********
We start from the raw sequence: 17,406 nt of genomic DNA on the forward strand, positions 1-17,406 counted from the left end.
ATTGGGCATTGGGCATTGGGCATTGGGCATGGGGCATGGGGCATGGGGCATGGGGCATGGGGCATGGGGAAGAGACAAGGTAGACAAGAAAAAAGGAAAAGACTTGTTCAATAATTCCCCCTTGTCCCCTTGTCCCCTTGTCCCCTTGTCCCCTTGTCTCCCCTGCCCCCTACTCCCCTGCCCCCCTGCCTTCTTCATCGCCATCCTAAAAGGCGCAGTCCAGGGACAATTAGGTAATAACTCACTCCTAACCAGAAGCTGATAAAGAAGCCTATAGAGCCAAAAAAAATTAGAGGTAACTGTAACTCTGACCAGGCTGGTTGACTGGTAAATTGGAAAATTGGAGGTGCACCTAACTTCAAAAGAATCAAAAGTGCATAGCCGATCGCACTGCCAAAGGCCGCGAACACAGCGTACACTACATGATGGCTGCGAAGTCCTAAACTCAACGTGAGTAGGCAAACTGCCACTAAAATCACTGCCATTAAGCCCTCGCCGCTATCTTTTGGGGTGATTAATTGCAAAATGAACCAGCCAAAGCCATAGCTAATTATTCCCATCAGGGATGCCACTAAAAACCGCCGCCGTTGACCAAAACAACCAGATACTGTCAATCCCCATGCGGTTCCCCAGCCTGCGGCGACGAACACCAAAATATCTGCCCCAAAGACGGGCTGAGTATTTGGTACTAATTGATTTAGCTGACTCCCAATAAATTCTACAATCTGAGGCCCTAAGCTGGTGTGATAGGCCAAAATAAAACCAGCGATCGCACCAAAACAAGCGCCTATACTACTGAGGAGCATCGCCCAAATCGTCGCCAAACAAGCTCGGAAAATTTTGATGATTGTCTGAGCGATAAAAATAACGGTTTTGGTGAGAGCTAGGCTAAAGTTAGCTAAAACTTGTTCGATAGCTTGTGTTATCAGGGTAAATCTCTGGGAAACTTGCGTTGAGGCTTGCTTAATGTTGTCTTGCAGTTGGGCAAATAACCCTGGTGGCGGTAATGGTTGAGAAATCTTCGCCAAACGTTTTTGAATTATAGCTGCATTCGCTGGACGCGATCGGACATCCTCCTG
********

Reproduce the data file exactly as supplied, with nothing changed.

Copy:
We start from the raw sequence: 17,406 nt of genomic DNA on the forward strand, positions 1-17,406 counted from the left end.
ATTGGGCATTGGGCATTGGGCATTGGGCATGGGGCATGGGGCATGGGGCATGGGGCATGGGGCATGGGGAAGAGACAAGGTAGACAAGAAAAAAGGAAAAGACTTGTTCAATAATTCCCCCTTGTCCCCTTGTCCCCTTGTCCCCTTGTCCCCTTGTCTCCCCTGCCCCCTACTCCCCTGCCCCCCTGCCTTCTTCATCGCCATCCTAAAAGGCGCAGTCCAGGGACAATTAGGTAATAACTCACTCCTAACCAGAAGCTGATAAAGAAGCCTATAGAGCCAAAAAAAATTAGAGGTAACTGTAACTCTGACCAGGCTGGTTGACTGGTAAATTGGAAAATTGGAGGTGCACCTAACTTCAAAAGAATCAAAAGTGCATAGCCGATCGCACTGCCAAAGGCCGCGAACACAGCGTACACTACATGATGGCTGCGAAGTCCTAAACTCAACGTGAGTAGGCAAACTGCCACTAAAATCACTGCCATTAAGCCCTCGCCGCTATCTTTTGGGGTGATTAATTGCAAAATGAACCAGCCAAAGCCATAGCTAATTATTCCCATCAGGGATGCCACTAAAAACCGCCGCCGTTGACCAAAACAACCAGATACTGTCAATCCCCATGCGGTTCCCCAGCCTGCGGCGACGAACACCAAAATATCTGCCCCAAAGACGGGCTGAGTATTTGGTACTAATTGATTTAGCTGACTCCCAATAAATTCTACAATCTGAGGCCCTAAGCTGGTGTGATAGGCCAAAATAAAACCAGCGATCGCACCAAAACAAGCGCCTATACTACTGAGGAGCATCGCCCAAATCGTCGCCAAACAAGCTCGGAAAATTTTGATGATTGTCTGAGCGATAAAAATAACGGTTTTGGTGAGAGCTAGGCTAAAGTTAGCTAAAACTTGTTCGATAGCTTGTGTTATCAGGGTAAATCTCTGGGAAACTTGCGTTGAGGCTTGCTTAATGTTGTCTTGCAGTTGGGCAAATAACCCTGGTGGCGGTAATGGTTGAGAAATCTTCGCCAAACGTTTTTGAATTATAGCTGCATTCGCTGGACGCGATCGGACATCCTCCTG